For the second time, the skylight that crowns Santiago Calatrava’s Oculus at the World Trade Center Transportation Hub opened for close to two hours on the anniversary of 9/11, allowing light to flood the main hall of the transit hub. At 10:28 a.m., the moment that the North Tower of the WTC collapsed on September 11, 2001, a beam of sunlight shone across the center of the majestic space.
The retractable skylight wasn’t part of Calatrava’s original plan for the Oculus—initially, he wanted the “wings” themselves to open and close, to mimic the action of a bird in flight—but that was eventually nixed due to budgetary concerns.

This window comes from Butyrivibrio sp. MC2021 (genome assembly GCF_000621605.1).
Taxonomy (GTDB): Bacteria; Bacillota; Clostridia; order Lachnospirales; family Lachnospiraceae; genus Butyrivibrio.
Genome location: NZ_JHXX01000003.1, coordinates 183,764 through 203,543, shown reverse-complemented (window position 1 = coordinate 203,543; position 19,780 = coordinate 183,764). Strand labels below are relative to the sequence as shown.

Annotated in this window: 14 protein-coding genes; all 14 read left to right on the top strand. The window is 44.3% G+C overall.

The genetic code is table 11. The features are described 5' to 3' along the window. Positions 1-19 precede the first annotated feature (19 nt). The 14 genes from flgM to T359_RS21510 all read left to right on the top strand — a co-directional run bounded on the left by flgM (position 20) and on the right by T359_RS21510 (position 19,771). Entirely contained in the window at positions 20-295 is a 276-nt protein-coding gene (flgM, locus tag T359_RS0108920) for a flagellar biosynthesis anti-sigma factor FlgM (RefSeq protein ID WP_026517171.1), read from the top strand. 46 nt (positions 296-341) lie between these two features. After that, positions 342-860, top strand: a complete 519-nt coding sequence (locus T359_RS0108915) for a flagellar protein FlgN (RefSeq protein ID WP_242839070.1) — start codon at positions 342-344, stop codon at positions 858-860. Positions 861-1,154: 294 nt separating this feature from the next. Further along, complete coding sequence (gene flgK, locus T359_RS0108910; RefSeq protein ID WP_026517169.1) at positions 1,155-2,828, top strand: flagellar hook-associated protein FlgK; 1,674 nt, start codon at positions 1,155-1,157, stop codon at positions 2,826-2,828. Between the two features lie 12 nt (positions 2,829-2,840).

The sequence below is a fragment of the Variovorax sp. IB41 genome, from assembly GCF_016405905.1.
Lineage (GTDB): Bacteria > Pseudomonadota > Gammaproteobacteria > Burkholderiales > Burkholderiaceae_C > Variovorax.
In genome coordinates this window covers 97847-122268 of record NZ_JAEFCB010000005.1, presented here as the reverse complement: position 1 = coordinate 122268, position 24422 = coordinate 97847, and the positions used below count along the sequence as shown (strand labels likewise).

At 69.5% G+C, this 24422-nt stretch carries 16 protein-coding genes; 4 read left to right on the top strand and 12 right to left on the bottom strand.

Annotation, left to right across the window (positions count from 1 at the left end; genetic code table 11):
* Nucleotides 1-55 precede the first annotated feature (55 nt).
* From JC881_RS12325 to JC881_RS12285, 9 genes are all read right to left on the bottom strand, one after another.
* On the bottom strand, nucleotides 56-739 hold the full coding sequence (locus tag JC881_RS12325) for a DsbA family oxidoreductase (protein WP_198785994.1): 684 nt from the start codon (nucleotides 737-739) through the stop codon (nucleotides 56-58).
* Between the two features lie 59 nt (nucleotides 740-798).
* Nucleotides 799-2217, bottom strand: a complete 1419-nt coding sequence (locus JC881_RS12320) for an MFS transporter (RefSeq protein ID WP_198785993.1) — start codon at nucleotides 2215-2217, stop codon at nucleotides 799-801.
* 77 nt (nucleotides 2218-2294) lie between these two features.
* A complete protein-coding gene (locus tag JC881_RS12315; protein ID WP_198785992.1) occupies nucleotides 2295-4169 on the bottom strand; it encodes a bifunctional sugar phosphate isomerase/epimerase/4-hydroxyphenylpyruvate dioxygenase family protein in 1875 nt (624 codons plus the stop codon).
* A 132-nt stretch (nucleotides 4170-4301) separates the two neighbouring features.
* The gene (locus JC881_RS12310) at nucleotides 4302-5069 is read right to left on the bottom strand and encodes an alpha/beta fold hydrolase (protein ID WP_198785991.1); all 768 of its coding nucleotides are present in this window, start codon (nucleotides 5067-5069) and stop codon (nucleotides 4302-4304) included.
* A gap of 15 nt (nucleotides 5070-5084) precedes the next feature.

But in a way, that worked in the structure’s favor. The memorial as it stands now is more subtle, and thus more poignant; it allows the building itself, and Calatrava’s “bird in flight” concept to shine without spectacle, in keeping with the solemn tone of the day.
“The memory of the victims will be honored and explicitly expressed through the most symbolic and significant element of the project,” Calatrava told the New York Times in 2015.
Here’s what that looked like today—which, much like that September morning 16 years ago, was brilliantly sunny and clear: